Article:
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meditation the Buddhas way

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  • bhante
    Dear Venerable Sirs My query is all about jhanas in the samatha style of meditation . I read many times in words of the lord Buddha and find he spoke many
    Message 1 of 2 , Dec 9, 2003
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      Dear Venerable Sirs

      My query is all about jhanas in the samatha style of meditation . I
      read many times in words of the lord Buddha and find he spoke many times
      about obtaining jhanas before one proceeds onto Vipassana meditation.

      Why is it that I read many today say it is not needed to follow the
      Buddha's words as were written down but follow one who wasn't any where
      comparable to our Lord Buddha.

      I have been to Myanmar and viewed some of the disciples of the late Mahasi
      Sayadaw but they all showed their anger to me over the smallest issues.

      Can this be the sort of behavior one would expect from one who is supposed to obtain fruits of the practice within 7 days?

      I am a little unsure if it is actually obtainable.

      Where as Samantha meditation proceeding Vipassana would be following the
      Buddhas words and hopefully to obtain the ultimate realities I so often
      hear about.

      Please comment to a learning Buddhist.

      Also please excuse any thing I may have said that may be wrong to say
      to a Monk.

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      [Non-text portions of this message have been removed]
    • Bhikkhu Pesala
      By your own admission, you are new to Buddhism, and obviously still ignorant of the Buddha s teaching. If you approach any teacher with a know-it-all attitude
      Message 2 of 2 , Dec 9, 2003
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        By your own admission, you are new to Buddhism, and obviously still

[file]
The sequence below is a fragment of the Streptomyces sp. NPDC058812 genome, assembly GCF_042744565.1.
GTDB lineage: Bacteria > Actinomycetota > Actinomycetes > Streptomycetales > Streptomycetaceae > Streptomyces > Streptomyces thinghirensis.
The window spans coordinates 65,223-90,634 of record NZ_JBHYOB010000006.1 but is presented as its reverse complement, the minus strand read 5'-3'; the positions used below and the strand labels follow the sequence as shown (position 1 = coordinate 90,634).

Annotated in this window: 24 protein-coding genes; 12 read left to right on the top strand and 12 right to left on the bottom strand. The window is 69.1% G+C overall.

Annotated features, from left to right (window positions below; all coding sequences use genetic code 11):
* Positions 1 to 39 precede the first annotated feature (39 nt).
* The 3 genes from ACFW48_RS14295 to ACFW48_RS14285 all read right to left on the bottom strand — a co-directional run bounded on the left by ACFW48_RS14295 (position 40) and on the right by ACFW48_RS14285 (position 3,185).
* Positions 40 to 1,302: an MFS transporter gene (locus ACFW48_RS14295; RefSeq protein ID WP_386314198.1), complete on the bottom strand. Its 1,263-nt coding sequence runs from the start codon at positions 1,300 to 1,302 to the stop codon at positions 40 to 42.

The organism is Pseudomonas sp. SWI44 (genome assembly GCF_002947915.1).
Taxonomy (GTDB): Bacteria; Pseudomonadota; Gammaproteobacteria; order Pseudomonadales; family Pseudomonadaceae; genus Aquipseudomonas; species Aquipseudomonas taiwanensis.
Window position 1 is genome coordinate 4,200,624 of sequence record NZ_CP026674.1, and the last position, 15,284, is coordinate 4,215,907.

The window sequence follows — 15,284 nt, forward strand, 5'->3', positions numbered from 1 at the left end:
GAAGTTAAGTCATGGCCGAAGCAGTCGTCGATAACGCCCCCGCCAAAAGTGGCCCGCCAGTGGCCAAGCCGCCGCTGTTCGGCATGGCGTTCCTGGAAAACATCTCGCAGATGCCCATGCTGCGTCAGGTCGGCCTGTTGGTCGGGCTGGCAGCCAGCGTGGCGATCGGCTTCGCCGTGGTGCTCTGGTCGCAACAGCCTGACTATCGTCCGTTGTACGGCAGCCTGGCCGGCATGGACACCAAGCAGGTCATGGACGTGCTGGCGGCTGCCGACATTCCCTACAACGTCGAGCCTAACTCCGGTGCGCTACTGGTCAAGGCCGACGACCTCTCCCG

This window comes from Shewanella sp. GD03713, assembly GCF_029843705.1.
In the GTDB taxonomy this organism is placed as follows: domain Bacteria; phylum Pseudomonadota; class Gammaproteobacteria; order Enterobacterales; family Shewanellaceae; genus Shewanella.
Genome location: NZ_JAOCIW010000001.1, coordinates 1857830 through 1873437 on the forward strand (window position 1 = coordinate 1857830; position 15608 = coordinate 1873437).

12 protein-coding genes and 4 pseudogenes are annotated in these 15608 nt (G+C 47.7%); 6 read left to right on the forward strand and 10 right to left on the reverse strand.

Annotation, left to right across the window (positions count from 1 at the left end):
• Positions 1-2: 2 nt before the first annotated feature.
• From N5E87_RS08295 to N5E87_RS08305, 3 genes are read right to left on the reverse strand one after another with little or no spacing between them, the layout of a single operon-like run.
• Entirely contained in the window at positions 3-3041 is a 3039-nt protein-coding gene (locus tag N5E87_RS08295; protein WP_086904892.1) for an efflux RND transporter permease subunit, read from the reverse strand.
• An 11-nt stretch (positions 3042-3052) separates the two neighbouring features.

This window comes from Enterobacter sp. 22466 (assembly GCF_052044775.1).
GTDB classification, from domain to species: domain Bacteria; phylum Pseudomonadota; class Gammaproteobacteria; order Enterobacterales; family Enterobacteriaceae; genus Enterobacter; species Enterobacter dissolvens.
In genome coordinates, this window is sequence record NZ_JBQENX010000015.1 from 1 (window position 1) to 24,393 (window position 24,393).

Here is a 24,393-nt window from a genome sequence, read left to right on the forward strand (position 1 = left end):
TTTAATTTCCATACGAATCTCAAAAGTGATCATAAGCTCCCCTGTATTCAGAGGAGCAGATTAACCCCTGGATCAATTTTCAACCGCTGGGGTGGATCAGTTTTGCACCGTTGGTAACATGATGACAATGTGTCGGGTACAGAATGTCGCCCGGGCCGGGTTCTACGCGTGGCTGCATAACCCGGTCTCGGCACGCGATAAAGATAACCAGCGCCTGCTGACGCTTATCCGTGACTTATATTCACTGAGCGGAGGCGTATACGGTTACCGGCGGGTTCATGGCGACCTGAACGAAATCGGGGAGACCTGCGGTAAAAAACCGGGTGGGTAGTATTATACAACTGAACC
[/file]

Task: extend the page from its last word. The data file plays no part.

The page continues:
ignorant of the Buddha's teaching. If you approach any teacher with a
        know-it-all attitude you may well perceive their rejection of your
        wrong views as anger. That is due to your misjudgement of the
        situation. If you want to learn Samatha meditation, Mahasi Yeiktha is
        not the right place to go.

        Venerable Mahasi Sayadaw is the most revered monk of recent times in
        the whole of Burma. His knowledge of the texts and commentaries was so
        exceptional that he was chosen for the central role of Chief
        Questioner in the Sixth Buddhist Council. However, he was not just a
        good scholar. His deep insight into the Dhamma was the fruit of long
        and hard practice. After learning the Satipatthana method from his
        teacher, he worked tirelessly from 1948 to 1982, promoting the
        practice of Insight Meditation, according to the method of bare
        insight, which is most definitely in accordance with the teachings of
        the Buddha. You do not know enough to critcise this method in the way
        that you do.

        In the time of the Buddha many monks and some lay people had
        exceptional perfections and could attain jhanas with relative ease.
        They could also gain nibbana within a short period of practice,
        sometimes as little as seven days, or even on the spot after hearing a
        short discourse by the Buddha or his disciples. A few even attained
        Arahantship at once.

        Times have changed. The Buddhasasana is declining. Nowadays there are
        not thought to be any individuals with sufficient perfections to
        attain nibbana merely by listening to a discourse. Those who attain
        nibbana within seven days would be regarded as very exceptional. Not
        everyone will attain nibbana even after seven months or seven years of
        hard practice.

        In this age, therefore, cultivating jhana first before insight is not